Malaysia's reformist icon Anwar Ibrahim sits inside a vehicle with his wife Wan Azizah as they leave the National Palace. Photo: AP

Mahathir sacked Anwar as his deputy in 1998, during his first stint in power. Anwar was later sent to prison on sodomy and corruption charges until 2004.

His latest stint came as a result of another sodomy conviction in 2015, during the tenure of the just-deposed premier Najib.

Anwar insists he was a prisoner of conscience, and that charges were trumped up on both occasions.

Asked about Chinese investments, Anwar said like Mahathir he was not “against Chinese investment”.

“But we are concerned about the manner some of the deals were made,” Anwar said.


Anwar, 70, walked out of a rehabilitation hospital where he was recuperating from a shoulder surgery just after 11.29am on Wednesday.

Dressed in a dark suit, a beaming Anwar gave the thumbs up sign to the assembled crowds and appeared ready to deliver a few remarks, but was ushered into a car amid an intense media scrum.

He was accompanied by his wife Wan Azizah and his daughter Nurul Izzah Anwar, an MP.

Crowds await Anwar's release. Photo: Bhavan Jaipragas

He was released after the country’s constitutional king Muhammad V granted him a full pardon.

Anwar met the king in the national palace in Kuala Lumpur immediately after his release.

Pakatan Harapan leaders had asked the monarch for the pardon last week.

The coalition has promised that the newly elected prime minister, Mahathir, Anwar’s mentor-turned-rival-turned-ally, will hand over power to his one-time protégé within two years.

Mohamad Suhaimi, one of hundreds of jubilant Anwar supporters who lined the streets outside the hospital, told This Week in Asia he “couldn’t wait for Anwar to be prime minister”.

The charismatic orator’s large urban base was also out in full force at the gates of the national palace, holding flags of the leader’s Parti Keadilan Rakyat (National Justice Party, or PKR) – Pakatan Harapan’s biggest party.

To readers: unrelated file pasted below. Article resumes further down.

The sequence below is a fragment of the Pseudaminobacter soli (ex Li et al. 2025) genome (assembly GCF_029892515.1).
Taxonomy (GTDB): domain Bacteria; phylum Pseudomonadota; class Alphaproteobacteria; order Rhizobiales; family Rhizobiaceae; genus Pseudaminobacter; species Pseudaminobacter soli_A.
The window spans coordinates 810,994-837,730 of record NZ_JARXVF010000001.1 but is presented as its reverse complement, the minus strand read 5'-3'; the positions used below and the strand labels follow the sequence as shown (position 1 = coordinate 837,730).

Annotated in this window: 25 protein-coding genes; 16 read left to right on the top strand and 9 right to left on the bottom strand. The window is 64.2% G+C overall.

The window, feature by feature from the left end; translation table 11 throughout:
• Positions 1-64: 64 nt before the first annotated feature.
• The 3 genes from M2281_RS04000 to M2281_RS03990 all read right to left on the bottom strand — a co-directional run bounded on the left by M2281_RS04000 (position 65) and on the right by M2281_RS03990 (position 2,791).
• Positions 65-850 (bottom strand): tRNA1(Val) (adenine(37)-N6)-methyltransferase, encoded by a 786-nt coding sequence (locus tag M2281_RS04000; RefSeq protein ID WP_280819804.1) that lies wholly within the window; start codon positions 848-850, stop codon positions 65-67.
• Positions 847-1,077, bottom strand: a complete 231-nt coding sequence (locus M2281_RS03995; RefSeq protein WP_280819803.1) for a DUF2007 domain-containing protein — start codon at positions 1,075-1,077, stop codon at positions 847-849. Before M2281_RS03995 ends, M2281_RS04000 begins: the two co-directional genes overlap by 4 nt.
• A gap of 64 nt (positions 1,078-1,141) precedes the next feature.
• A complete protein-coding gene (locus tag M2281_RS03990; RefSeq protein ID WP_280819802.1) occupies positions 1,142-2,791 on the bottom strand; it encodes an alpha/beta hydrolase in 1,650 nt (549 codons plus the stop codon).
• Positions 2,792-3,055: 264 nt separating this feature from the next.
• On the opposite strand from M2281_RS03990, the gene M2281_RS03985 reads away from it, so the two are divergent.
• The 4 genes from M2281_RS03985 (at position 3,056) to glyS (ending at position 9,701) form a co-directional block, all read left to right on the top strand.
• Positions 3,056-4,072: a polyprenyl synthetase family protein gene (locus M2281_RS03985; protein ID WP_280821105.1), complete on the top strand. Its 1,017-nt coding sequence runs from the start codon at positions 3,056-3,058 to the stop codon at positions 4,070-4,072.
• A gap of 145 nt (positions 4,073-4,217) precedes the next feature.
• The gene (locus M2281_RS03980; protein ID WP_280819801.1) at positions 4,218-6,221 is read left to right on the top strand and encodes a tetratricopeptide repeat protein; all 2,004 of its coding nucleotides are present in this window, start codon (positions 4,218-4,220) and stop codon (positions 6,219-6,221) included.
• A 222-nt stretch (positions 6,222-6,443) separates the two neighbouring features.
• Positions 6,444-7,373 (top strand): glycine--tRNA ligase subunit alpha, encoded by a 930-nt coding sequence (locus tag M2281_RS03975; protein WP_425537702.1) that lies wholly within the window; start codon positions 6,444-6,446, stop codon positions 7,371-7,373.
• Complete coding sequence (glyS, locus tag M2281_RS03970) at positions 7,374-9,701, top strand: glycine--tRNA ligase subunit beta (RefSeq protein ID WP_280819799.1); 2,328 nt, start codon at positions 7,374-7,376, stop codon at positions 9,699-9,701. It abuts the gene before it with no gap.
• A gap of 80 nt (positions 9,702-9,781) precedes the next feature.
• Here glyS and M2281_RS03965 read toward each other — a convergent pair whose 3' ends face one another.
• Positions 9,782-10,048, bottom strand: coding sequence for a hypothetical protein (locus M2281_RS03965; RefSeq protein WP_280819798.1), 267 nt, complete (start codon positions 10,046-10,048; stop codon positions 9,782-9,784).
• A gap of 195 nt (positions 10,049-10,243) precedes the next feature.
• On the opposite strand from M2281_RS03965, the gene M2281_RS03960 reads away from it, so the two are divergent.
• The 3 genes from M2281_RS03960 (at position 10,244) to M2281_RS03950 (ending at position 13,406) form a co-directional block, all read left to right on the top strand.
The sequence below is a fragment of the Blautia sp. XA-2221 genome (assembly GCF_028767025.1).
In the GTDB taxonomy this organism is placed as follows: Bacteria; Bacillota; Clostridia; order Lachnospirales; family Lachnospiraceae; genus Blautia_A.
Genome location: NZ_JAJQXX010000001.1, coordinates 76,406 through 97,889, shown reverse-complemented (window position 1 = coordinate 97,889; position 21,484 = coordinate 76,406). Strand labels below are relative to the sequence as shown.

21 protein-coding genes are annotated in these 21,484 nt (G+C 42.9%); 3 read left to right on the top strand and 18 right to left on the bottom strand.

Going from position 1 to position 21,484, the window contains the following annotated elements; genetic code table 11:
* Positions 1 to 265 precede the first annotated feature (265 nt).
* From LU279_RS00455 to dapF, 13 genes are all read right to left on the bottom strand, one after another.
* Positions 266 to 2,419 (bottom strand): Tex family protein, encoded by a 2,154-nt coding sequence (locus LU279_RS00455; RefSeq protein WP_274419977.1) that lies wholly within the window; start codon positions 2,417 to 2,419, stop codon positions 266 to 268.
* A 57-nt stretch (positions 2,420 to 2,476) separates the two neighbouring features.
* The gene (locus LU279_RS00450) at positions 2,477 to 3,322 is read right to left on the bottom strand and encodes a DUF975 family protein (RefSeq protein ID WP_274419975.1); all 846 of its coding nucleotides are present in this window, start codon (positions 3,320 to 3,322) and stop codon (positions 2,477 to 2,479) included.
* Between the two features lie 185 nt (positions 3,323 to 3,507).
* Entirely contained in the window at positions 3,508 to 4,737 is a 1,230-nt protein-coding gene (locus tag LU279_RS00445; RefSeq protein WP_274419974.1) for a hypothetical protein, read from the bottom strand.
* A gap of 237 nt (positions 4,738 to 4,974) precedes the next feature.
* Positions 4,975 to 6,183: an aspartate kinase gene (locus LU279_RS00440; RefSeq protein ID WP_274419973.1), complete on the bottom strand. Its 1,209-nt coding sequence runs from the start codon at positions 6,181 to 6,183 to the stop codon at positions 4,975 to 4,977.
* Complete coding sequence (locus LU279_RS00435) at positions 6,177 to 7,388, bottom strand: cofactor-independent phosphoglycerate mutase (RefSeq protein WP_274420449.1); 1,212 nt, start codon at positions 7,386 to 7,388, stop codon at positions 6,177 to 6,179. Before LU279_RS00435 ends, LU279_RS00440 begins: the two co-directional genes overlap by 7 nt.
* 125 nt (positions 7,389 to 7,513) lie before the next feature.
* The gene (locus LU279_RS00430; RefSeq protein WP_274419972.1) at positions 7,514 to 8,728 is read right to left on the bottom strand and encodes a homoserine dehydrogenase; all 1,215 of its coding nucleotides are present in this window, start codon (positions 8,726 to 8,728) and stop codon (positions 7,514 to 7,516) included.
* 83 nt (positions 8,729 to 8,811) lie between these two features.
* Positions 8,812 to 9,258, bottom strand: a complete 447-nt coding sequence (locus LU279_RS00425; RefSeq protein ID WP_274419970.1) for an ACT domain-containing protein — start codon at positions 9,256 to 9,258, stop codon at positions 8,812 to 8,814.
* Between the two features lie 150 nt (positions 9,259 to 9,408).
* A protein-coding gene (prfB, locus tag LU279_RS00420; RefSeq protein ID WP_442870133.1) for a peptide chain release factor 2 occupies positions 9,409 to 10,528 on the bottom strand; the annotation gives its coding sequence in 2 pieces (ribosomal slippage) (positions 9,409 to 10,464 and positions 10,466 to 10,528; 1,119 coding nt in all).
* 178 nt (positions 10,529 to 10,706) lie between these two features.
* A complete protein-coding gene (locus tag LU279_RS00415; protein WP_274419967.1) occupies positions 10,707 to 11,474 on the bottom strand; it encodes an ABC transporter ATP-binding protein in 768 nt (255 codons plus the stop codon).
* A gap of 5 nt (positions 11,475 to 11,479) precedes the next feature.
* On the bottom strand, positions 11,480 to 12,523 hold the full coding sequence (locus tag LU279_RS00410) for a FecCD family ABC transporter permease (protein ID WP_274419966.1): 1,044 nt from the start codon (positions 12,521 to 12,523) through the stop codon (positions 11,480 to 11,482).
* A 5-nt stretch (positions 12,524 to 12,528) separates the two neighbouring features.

Anwar is scheduled to hold a press conference in his house at 4.30pm, and will speak at a rally in the district of Petaling Jaya near Kuala Lumpur at 10pm.

Anwar Ibrahim with Malaysia Prime Minister Mahathir Mohamad in 1998, before the pair fell out. Photo: AP

Anwar’s release on Wednesday caps a tumultuous two decades in which the opposition icon endured two spells in jail after falling out with two different prime ministers.

Anwar had been serving as Mahathir’s deputy during the veteran politician’s first stint as prime minister when he was suddenly sacked in 1998, and later jailed for sodomy and corruption.

At the time Mahathir had said he needed to remove Anwar because he was “not fit for office” – though Anwar has always maintained that the charge was spurious and that Mahathir felt threatened at his popularity with the masses.

After Anwar’s pardon, when will Mahathir let him take power in Malaysia?

Upon his release in 2004, Anwar galvanised the “Reformasi” movement against the Barisan Nasional coalition that Mahathir was then leading – and that Anwar himself had helped start before going to jail.

The movement provided a much-needed boost for the languishing opposition, which Anwar fashioned into a potent force. Pakatan Harapan’s predecessor, Pakatan Rakyat, dealt heavy blows to Barisan Nasional in the 2008 and 2013 elections.

While still in prison Anwar embraced Mahathir’s decision to quit Barisan Nasional and join Pakatan Harapan in 2016.

Breaking Barisan Nasional’s 60-year grip was the easy part. Here’s Mahathir’s real challenge

Mahathir crossed aisles because he felt it was untenable to support Najib as premier following widespread allegations of his involvement in the 1MDB financial scandal.

On the eve of last week’s election, Anwar urged supporters to back Mahathir, who had brought him into government in the 1980s.

Wan Azizah, the wife of Anwar Ibrahim, speaks to reporters. Photo: AP

Anwar was a firebrand Islamist student activist before his entry into politics, and had served 20 months in jail in the 1970s after being detained without trial for his activism.

Later in his political life, he preached moderate Islam and democratisation.

“Mahathir has proven his tenacity, accepted his past limitations, apologised and sacrificed his time and energy to raise the dignity of the people,” Anwar wrote to his supporters on May 8. “I urge you all to join the people’s movement to demand change.”